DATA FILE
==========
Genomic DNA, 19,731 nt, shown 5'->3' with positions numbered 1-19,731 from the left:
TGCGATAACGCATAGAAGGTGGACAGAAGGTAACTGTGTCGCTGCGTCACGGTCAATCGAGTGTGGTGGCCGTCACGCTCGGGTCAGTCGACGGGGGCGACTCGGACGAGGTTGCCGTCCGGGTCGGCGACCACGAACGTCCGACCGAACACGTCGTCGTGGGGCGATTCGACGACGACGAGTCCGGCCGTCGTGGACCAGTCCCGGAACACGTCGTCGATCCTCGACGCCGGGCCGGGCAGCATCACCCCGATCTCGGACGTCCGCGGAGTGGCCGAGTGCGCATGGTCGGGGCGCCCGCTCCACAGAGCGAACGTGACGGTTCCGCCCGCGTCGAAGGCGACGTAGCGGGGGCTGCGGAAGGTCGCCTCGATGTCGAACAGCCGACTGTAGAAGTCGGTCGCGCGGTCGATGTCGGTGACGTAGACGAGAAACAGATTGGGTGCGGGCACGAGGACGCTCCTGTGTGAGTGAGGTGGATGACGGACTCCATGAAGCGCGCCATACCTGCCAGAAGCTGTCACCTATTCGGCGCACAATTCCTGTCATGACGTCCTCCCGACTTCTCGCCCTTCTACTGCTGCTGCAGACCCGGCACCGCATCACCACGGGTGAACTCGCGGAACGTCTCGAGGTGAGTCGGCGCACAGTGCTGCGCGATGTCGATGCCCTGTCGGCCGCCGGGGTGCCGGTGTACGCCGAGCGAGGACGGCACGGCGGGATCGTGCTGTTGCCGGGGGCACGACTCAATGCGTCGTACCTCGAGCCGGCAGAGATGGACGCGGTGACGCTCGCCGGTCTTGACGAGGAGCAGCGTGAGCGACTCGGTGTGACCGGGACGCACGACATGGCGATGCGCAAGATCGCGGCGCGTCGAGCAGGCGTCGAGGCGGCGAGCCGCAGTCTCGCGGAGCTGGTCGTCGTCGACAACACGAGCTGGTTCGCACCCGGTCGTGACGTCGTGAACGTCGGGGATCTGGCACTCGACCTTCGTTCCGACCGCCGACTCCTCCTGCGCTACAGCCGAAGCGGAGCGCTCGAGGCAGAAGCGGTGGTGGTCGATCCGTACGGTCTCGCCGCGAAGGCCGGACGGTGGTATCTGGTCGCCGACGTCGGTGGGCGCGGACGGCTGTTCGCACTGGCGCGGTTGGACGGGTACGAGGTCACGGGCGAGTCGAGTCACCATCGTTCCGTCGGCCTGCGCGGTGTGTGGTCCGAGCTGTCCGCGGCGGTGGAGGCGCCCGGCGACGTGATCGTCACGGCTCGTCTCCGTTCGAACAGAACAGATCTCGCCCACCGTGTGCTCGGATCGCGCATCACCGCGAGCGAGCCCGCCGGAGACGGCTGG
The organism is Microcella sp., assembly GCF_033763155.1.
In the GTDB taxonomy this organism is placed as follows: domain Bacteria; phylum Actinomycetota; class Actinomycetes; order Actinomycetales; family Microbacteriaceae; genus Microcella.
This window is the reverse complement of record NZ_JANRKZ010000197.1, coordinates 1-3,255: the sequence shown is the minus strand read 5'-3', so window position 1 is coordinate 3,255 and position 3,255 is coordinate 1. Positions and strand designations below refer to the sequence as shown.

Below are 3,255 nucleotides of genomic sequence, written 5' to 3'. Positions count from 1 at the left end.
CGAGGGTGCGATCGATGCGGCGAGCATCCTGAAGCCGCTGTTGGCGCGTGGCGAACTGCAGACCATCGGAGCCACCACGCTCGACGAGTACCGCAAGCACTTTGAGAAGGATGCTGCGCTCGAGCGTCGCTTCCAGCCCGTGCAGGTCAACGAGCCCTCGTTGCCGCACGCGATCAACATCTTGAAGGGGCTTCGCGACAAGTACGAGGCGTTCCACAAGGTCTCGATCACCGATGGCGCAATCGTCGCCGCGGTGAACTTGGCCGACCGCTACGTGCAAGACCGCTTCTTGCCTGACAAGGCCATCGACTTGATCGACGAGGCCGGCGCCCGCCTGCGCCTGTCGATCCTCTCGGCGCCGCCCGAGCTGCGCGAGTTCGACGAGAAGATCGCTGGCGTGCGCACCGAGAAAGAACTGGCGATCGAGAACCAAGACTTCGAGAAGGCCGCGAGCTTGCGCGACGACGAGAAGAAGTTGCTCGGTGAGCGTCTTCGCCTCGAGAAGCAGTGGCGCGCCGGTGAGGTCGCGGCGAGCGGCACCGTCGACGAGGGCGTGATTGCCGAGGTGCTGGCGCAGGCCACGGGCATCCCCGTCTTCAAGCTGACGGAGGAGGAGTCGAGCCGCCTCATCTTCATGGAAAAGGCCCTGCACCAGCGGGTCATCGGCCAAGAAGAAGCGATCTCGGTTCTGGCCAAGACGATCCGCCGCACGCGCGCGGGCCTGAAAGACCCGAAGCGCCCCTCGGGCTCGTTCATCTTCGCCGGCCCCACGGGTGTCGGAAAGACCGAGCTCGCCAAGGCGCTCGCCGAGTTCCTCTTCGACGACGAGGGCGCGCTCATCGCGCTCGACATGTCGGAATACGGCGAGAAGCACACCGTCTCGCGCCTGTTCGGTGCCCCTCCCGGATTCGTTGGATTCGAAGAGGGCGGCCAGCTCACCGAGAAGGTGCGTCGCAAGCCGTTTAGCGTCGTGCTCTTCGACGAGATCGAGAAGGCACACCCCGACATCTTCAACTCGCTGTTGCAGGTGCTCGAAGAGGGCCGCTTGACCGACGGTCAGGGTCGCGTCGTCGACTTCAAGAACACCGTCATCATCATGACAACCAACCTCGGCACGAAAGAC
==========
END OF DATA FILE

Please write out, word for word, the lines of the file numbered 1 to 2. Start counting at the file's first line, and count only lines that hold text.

Genomic DNA, 19,731 nt, shown 5'->3' with positions numbered 1-19,731 from the left:
TGCGATAACGCATAGAAGGTGGACAGAAGGTAACTGTGTCGCTGCGTCACGGTCAATCGAGTGTGGTGGCCGTCACGCTCGGGTCAGTCGACGGGGGCGACTCGGACGAGGTTGCCGTCCGGGTCGGCGACCACGAACGTCCGACCGAACACGTCGTCGTGGGGCGATTCGACGACGACGAGTCCGGCCGTCGTGGACCAGTCCCGGAACACGTCGTCGATCCTCGACGCCGGGCCGGGCAGCATCACCCCGATCTCGGACGTCCGCGGAGTGGCCGAGTGCGCATGGTCGGGGCGCCCGCTCCACAGAGCGAACGTGACGGTTCCGCCCGCGTCGAAGGCGACGTAGCGGGGGCTGCGGAAGGTCGCCTCGATGTCGAACAGCCGACTGTAGAAGTCGGTCGCGCGGTCGATGTCGGTGACGTAGACGAGAAACAGATTGGGTGCGGGCACGAGGACGCTCCTGTGTGAGTGAGGTGGATGACGGACTCCATGAAGCGCGCCATACCTGCCAGAAGCTGTCACCTATTCGGCGCACAATTCCTGTCATGACGTCCTCCCGACTTCTCGCCCTTCTACTGCTGCTGCAGACCCGGCACCGCATCACCACGGGTGAACTCGCGGAACGTCTCGAGGTGAGTCGGCGCACAGTGCTGCGCGATGTCGATGCCCTGTCGGCCGCCGGGGTGCCGGTGTACGCCGAGCGAGGACGGCACGGCGGGATCGTGCTGTTGCCGGGGGCACGACTCAATGCGTCGTACCTCGAGCCGGCAGAGATGGACGCGGTGACGCTCGCCGGTCTTGACGAGGAGCAGCGTGAGCGACTCGGTGTGACCGGGACGCACGACATGGCGATGCGCAAGATCGCGGCGCGTCGAGCAGGCGTCGAGGCGGCGAGCCGCAGTCTCGCGGAGCTGGTCGTCGTCGACAACACGAGCTGGTTCGCACCCGGTCGTGACGTCGTGAACGTCGGGGATCTGGCACTCGACCTTCGTTCCGACCGCCGACTCCTCCTGCGCTACAGCCGAAGCGGAGCGCTCGAGGCAGAAGCGGTGGTGGTCGATCCGTACGGTCTCGCCGCGAAGGCCGGACGGTGGTATCTGGTCGCCGACGTCGGTGGGCGCGGACGGCTGTTCGCACTGGCGCGGTTGGACGGGTACGAGGTCACGGGCGAGTCGAGTCACCATCGTTCCGTCGGCCTGCGCGGTGTGTGGTCCGAGCTGTCCGCGGCGGTGGAGGCGCCCGGCGACGTGATCGTCACGGCTCGTCTCCGTTCGAACAGAACAGATCTCGCCCACCGTGTGCTCGGATCGCGCATCACCGCGAGCGAGCCCGCCGGAGACGGCTGG